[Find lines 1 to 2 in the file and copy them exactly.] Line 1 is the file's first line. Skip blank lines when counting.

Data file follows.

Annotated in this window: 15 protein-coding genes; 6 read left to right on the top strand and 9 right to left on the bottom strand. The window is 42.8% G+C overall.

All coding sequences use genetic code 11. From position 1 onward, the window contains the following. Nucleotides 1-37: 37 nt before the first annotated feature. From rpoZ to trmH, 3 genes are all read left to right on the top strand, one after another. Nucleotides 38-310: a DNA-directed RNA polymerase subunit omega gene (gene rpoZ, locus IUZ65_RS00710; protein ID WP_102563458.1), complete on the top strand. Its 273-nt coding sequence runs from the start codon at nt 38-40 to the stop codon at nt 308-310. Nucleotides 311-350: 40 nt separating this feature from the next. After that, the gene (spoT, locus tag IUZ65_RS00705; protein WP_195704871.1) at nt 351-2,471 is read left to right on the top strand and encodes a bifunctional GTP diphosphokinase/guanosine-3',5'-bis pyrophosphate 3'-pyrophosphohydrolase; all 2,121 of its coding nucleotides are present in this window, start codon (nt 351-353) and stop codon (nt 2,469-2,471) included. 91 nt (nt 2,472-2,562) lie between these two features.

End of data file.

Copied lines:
Annotated in this window: 15 protein-coding genes; 6 read left to right on the top strand and 9 right to left on the bottom strand. The window is 42.8% G+C overall.

All coding sequences use genetic code 11. From position 1 onward, the window contains the following. Nucleotides 1-37: 37 nt before the first annotated feature. From rpoZ to trmH, 3 genes are all read left to right on the top strand, one after another. Nucleotides 38-310: a DNA-directed RNA polymerase subunit omega gene (gene rpoZ, locus IUZ65_RS00710; protein ID WP_102563458.1), complete on the top strand. Its 273-nt coding sequence runs from the start codon at nt 38-40 to the stop codon at nt 308-310. Nucleotides 311-350: 40 nt separating this feature from the next. After that, the gene (spoT, locus tag IUZ65_RS00705; protein WP_195704871.1) at nt 351-2,471 is read left to right on the top strand and encodes a bifunctional GTP diphosphokinase/guanosine-3',5'-bis pyrophosphate 3'-pyrophosphohydrolase; all 2,121 of its coding nucleotides are present in this window, start codon (nt 351-353) and stop codon (nt 2,469-2,471) included. 91 nt (nt 2,472-2,562) lie between these two features.